Yesterday I continued my seemingly unending Jean-Luc Godard kick by watching Masculin Feminin. This is a DVD that I just purchased on a whim with a Borders gift card. It had recieved worth enough mention in the Godard biography I am reading. I guess I am fortunate, after purchasing it sight unseen, that I liked it as much as I did.
This is one of Godard's more well known films. At one point in the film there comes a flash on the screen saying "This film might be called the Children of Marx and Coca-Cola." In the Rialto Pictures trailer of the film we are told its about "Youth, Paris, and Sex!" But it is difficult to really tell someone what the exact plot of this film is. You have 4 main characters, and one all seem to love one of the others, who loves one of the others instead. Following? Good. This is all set against the backdrop of Paris in the 1960's in the time of the Vietnam War.
Jean-Pierre Leaud, best known for his role of Antoine Doinel in the Truffaut films plays the staring role of Paul aside Chantal Goya playing Madeline. Paul's love of Madeline seems to be on the surface a shallow love. None of the characters seem to have anything more than a surface love for one another really. They just happen to bounce between cafes and the streets of Paris. We gather that Paul works as a pollster for some anonymous company. Throughout the movie we see that he obviously just uses the poll questions as a chance to meet attractive girls and attempt to pick them up. He is very much against the Vietnam War, he is for socialism. Though his love of Madeline seems to be shallow he is also a hopeless romantic.
Some have said that this was almost an anthropological film for Godard, just an examination of the youth of Paris in the 1960's. It is fair to say it doesn't really have much of a storyline, if any. You just witness the youths musings on sex, politics, love, etc. You are then also witness to a bizzare disregard for violence in the movie. A person is shot outside a cafe, a man stabs himself outside an arcade, and nobody does more than bats an aye. Sounds of gunfire come before screens which announce another part (of 15) in the film, and announce what Godard called "facts." He likens the philospher to the filmaker in one of these screens. In another is the famous "Children of Marx and Coca-Cola" slogan.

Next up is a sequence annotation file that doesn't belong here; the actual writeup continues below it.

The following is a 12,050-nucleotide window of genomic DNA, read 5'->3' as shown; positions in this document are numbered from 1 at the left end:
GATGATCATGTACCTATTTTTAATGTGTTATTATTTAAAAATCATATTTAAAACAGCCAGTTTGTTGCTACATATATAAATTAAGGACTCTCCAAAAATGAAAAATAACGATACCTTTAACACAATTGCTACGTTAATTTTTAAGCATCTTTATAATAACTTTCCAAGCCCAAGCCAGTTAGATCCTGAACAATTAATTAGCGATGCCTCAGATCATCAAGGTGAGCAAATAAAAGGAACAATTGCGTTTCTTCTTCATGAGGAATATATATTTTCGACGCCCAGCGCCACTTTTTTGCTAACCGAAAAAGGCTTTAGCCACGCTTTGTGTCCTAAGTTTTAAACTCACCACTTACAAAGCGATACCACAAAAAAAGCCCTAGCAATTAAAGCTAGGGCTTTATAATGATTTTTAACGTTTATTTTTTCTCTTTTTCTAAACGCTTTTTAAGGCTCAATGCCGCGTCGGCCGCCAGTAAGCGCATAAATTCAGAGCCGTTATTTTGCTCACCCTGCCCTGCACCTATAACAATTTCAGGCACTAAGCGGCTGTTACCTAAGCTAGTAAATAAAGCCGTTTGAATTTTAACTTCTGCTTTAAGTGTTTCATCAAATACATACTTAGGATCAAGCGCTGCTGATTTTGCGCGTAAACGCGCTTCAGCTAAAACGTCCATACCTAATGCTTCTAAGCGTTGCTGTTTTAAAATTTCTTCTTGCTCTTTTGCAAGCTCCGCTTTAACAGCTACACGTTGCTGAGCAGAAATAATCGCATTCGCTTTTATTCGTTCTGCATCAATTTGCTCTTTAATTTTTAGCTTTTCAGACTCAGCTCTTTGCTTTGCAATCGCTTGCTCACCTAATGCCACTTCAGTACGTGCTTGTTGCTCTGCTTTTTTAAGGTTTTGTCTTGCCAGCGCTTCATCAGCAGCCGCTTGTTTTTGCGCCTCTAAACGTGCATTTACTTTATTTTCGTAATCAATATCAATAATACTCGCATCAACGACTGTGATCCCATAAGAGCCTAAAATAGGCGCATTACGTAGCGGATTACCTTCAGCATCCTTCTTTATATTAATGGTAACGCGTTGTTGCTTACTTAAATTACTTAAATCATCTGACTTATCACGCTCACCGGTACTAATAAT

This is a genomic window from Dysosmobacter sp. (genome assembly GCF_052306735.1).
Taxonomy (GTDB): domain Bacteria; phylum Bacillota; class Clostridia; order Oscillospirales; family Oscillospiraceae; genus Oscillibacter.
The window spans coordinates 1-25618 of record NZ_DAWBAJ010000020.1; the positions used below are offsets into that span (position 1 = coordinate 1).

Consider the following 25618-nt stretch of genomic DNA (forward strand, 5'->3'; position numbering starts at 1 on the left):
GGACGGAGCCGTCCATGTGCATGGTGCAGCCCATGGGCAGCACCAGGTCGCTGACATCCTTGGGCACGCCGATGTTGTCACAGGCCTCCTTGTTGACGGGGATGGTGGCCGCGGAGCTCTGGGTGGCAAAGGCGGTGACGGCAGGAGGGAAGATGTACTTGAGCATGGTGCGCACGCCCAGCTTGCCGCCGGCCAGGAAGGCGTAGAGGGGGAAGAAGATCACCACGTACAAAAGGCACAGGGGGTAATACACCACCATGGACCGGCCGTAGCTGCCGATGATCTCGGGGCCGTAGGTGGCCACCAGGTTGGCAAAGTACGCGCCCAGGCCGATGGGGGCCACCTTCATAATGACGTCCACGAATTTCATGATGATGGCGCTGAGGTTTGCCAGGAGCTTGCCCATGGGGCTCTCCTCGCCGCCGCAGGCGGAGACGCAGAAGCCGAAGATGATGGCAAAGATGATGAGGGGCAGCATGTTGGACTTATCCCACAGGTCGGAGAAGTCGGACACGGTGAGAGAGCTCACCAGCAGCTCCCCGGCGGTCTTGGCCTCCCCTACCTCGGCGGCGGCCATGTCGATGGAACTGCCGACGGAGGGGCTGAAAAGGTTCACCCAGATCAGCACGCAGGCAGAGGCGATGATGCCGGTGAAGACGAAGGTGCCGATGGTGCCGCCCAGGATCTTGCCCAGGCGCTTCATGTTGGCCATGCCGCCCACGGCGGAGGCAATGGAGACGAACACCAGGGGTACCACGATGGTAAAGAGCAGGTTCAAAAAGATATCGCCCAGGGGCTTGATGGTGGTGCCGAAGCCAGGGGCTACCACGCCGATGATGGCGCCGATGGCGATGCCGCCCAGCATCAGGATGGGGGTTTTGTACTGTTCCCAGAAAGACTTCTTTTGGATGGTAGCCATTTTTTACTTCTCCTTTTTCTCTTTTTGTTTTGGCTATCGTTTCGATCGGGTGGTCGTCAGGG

This is the kind of film I see myself giving many repeated viewings. Certain scenes are so playful that you can't help but smile through them. Since the film doesn't have fully distinct plot, you can even almost view it as 15 shorts if you wanted too. That may be unfair, though. Godard definately had a vision when making this film to capture the youth of Paris in the 1960's. It isn't my place having been born well after that time to say if he suceeded, but at the least he has made quite an enjoyable and probably important film. IIf you rent the Criterion Collection version of this be sure to watch the discussion of the film with two French critics contained in the extras, which gives farb more insight that I even imagine to here.